Maternal obesity is a risk factor for intrapartum complications but some risks may be attributable to the higher prevalence of co-morbidities. This study evaluated the impact of maternal obesity on outcomes requiring obstetric or neonatal care in otherwise low risk births.
Methods We analysed 17,230 women without additional risk factors planning obstetric unit birth in the Birthplace cohort. We adjusted for maternal characteristics using Poisson regression. We evaluated two composite outcomes capturing need for obstetric or neonatal care.
Results The risk of requiring obstetric care (augmentation, instrumental/emergency caesarean delivery, blood transfusion, 3rd/4th degree tear, high dependency care) tended to increase with BMI, but nulliparous women of normal weight had higher absolute risks and were more likely to require obstetric care than multiparous women of BMI > 35 kg/m2.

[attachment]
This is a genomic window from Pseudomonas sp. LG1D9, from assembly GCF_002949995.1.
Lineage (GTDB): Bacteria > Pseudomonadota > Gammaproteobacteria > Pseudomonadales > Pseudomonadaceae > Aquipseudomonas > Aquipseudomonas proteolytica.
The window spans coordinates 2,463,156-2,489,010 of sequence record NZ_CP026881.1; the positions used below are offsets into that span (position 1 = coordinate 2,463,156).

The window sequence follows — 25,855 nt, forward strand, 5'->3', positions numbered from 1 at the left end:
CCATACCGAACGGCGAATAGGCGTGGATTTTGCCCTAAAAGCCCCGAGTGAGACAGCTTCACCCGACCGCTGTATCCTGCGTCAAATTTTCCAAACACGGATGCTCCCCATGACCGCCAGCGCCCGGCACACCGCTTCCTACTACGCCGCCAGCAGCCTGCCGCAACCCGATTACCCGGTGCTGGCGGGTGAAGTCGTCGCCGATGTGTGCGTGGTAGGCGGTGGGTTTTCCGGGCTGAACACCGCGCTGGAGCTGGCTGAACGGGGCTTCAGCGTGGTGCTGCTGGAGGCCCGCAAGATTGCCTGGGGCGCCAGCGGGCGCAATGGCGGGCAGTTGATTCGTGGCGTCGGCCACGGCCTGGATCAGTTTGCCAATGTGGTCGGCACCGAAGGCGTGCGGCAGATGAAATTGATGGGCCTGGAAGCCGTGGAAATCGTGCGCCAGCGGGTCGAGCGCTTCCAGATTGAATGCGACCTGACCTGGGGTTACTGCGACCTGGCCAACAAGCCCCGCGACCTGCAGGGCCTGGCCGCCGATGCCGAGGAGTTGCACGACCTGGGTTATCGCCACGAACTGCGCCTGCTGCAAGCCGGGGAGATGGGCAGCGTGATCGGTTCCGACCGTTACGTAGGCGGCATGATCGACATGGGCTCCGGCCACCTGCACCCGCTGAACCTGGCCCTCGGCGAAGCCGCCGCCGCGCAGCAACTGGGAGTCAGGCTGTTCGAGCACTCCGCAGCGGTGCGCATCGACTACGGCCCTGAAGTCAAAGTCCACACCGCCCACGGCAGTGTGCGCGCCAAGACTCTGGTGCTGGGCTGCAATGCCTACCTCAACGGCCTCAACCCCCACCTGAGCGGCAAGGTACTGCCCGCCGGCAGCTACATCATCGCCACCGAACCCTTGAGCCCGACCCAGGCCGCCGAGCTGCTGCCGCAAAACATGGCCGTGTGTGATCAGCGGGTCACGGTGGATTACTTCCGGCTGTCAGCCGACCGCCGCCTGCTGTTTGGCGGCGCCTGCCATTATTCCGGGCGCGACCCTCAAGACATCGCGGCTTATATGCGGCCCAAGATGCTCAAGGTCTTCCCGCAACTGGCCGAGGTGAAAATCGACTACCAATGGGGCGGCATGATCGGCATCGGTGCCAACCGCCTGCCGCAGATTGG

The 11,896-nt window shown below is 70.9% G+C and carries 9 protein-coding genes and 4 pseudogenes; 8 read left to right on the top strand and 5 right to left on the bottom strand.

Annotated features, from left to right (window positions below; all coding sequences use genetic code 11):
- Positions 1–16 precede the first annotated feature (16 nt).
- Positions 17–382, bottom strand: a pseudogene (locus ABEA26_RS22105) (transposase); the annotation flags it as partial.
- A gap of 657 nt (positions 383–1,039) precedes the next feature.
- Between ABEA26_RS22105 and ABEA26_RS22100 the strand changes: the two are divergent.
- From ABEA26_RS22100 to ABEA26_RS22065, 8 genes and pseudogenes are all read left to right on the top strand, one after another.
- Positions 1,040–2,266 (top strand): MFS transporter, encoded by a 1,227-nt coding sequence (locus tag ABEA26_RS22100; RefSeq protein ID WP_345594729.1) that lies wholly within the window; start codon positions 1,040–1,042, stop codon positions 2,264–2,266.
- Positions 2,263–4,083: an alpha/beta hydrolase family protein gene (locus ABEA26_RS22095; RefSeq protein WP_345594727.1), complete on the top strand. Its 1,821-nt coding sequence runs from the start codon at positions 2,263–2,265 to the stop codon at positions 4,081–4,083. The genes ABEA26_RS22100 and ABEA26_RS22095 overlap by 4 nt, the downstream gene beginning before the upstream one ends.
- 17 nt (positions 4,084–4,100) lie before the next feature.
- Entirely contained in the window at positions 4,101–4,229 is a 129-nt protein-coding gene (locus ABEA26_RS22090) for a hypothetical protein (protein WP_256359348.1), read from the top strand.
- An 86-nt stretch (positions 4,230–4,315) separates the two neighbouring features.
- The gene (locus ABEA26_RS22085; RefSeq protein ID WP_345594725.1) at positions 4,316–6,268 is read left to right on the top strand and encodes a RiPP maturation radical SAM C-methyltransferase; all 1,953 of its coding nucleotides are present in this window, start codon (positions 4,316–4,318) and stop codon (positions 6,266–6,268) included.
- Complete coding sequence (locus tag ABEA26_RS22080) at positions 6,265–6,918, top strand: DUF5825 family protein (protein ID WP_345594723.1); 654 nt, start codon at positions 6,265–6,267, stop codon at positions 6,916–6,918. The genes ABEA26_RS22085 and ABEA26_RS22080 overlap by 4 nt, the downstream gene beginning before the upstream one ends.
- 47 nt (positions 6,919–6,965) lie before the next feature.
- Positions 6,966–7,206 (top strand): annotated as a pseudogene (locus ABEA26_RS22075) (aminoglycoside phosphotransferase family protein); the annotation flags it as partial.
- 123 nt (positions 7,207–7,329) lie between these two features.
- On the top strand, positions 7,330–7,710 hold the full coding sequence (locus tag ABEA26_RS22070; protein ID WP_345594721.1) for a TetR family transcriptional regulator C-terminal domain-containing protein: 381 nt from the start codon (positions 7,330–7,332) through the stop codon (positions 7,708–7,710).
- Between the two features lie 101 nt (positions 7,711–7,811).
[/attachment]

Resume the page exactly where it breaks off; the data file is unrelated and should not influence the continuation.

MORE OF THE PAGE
The perinatal composite (intrapartum stillbirth, early neonatal death or neonatal unit admission) exhibited a similar pattern: absolute perinatal risks were higher in nulliparous women of normal weight vs. multiparous women with BMI > 35 kg/m2 (3.7% vs. 2.9%).
Conclusions Otherwise healthy obese multiparous women have lower intrapartum risks than nulliparous women of normal weight. Planned birth in Alongside Midwifery Units may be safe for some multiparous women with BMI > 35 kg/m2.
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